with disabilities and to spend trust money to improve their beneficiaries’
lives. It is not enough to simply invest the trust assets; the trustee has a
legal responsibility to visit the person with a disability, inquire about his
condition, and apply trust income to improve his life.
Registration for the 2016 Disability Advocacy Conference
will open in December. In addition to the keynote speaker, the staff of
Disability Rights NC will offer a number of breakout sessions on topics such as
disability law updates, Medicaid law and appeals, alternatives to guardianship,
special education, resources for people with disabilities, employment, and
voting rights. And the popular networking lunch tables will return this year.
Self-Help Credit Union now offering Assistive Technology loans
A North Carolina community development lender has developed a loan program for people with disabilities that is designed to help them acquire devices that improve their quality of life.
Self-Help Credit Union, headquartered in Durham and operating 19 branches throughout the state, announced the loan program this summer. People with disabilities and their family members may apply for the Assistive Technology (AT) loans. They can be used to purchase items such as communication devices, hearing aids, personal equipment, home modification ramps, vehicle upfits, and vehicle modifications.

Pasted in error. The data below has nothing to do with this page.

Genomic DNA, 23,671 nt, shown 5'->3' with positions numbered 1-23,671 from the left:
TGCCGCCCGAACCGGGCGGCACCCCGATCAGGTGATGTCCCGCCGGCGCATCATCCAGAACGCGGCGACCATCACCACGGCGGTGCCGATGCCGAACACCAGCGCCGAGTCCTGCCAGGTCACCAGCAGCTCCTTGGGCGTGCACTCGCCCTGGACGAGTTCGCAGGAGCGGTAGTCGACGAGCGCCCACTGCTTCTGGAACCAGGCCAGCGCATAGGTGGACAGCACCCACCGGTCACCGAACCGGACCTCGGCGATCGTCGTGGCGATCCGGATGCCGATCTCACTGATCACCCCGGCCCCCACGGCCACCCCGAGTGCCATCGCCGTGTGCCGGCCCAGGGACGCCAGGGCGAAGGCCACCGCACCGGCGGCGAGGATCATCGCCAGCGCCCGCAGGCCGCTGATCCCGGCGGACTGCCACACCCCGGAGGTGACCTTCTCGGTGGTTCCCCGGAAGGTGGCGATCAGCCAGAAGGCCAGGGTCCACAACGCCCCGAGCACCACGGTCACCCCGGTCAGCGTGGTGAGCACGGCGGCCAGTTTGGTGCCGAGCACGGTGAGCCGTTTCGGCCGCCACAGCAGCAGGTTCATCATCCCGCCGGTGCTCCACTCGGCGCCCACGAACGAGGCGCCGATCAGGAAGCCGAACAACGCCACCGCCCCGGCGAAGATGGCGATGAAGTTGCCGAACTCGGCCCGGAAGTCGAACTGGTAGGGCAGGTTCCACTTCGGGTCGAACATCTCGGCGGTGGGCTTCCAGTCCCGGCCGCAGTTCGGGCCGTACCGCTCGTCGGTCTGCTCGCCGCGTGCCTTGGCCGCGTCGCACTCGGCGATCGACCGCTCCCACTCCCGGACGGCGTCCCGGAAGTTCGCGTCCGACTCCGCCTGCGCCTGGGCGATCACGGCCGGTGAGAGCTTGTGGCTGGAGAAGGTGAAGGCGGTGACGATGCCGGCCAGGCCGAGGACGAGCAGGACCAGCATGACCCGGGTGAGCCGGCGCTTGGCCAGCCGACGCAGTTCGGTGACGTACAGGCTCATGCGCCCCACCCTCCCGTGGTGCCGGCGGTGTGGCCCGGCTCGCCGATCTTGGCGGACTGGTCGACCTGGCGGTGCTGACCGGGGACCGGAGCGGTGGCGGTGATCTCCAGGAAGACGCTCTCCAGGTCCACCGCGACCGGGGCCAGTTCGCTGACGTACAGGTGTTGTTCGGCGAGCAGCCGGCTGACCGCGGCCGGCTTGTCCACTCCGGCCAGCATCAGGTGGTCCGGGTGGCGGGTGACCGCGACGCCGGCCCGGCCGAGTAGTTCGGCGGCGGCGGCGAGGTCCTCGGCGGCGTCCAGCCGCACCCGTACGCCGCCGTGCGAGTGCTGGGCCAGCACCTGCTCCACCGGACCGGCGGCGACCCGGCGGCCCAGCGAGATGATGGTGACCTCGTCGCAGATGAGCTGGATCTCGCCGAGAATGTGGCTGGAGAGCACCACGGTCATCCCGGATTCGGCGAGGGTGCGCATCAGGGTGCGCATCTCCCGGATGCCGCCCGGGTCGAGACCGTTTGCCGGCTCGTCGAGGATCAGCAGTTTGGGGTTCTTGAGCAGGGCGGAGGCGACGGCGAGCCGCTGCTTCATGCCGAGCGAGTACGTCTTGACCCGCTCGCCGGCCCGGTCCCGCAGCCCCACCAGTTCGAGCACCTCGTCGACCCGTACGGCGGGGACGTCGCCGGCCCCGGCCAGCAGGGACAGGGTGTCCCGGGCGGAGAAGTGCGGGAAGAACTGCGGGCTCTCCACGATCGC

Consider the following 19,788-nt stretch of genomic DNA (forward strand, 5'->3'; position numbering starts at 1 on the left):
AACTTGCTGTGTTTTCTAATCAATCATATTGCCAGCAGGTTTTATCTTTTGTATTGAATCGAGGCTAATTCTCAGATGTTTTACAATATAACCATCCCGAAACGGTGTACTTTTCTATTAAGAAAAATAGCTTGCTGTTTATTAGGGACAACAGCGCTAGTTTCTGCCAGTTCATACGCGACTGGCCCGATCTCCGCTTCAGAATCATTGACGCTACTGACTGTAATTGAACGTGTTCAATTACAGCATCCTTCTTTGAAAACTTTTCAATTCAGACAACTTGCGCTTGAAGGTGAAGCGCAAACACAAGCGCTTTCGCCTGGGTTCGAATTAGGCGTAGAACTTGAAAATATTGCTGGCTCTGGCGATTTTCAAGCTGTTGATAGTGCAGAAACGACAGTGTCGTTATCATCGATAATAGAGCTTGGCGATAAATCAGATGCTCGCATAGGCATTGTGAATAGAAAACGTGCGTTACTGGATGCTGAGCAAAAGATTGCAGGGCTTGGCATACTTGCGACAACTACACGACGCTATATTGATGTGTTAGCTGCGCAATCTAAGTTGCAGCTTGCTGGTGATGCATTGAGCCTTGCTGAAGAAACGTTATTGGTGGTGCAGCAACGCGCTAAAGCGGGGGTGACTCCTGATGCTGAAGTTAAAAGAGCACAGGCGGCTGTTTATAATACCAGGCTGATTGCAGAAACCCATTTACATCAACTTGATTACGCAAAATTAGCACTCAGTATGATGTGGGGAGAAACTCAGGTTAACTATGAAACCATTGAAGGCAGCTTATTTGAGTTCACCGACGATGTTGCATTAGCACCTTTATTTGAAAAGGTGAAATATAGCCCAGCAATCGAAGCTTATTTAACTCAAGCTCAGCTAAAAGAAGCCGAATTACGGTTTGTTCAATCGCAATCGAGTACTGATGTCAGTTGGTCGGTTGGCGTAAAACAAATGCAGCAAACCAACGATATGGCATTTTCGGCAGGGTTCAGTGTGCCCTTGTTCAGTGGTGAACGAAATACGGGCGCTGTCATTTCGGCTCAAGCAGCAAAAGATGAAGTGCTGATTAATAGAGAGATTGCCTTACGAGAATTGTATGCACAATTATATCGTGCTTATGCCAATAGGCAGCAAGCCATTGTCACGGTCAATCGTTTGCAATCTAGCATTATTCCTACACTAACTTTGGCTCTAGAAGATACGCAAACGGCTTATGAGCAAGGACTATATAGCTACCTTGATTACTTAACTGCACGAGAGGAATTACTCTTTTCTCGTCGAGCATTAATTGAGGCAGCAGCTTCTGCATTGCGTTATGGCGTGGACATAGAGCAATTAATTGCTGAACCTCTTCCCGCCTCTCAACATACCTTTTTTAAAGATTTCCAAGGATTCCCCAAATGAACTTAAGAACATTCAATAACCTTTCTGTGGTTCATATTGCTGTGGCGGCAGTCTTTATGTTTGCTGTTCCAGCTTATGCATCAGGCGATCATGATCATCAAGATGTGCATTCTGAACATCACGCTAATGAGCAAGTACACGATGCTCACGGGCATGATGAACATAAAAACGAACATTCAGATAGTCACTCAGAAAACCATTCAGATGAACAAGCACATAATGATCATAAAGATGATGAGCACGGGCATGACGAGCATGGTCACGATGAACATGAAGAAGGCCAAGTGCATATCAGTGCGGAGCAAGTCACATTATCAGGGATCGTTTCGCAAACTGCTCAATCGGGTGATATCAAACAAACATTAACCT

Mercedes Restucha-Klem, a member of the staff at Disability Rights NC, served on the advisory board as Self-Help was developing the loan program.
Pictured: A CCTV (closed circuit television) device magnifies documents to provide detail for people who are vision impaired. Photo unaltered by cobalt123. CC by NC-2.0.
Two law fellows join our staff
As a supervisor in a day program for people with
disabilities, Chris Hodgson grew frustrated with the systemic challenges faced
by the people with whom he worked. Many wanted to live more independently and work
competitively, but their options were often too limited.
“I got tired of bumping my head against solutions that just
weren’t there,” said Chris. So he headed to law school and interned with Disability Rights NC during the summer before his third year. Now Chris has returned
for a two-year fellowship. His project will focus on overcoming systemic challenges to competitive work – with
competitive pay – for people in sheltered workshops.
A native of Chapel Hill, Lucy Ireland shares Chris'
frustration and commitment to making a difference. Growing up with a
younger brother with autism and seeing the challenges faced by him and the
community around their family, she decided early on to study the law.
"I think legal advocacy is one
of the most important ways to effect real change in this area,” said
Lucy, who will also spend a two-year fellowship with us. She will work
with the education team to protect the right to appropriate services for
students with disabilities.
Both Chris and Lucy earned degrees from the University of
North Carolina School of Law. We welcome their passion and commitment for improving opportunities for people with disabilities to be fully included in the community.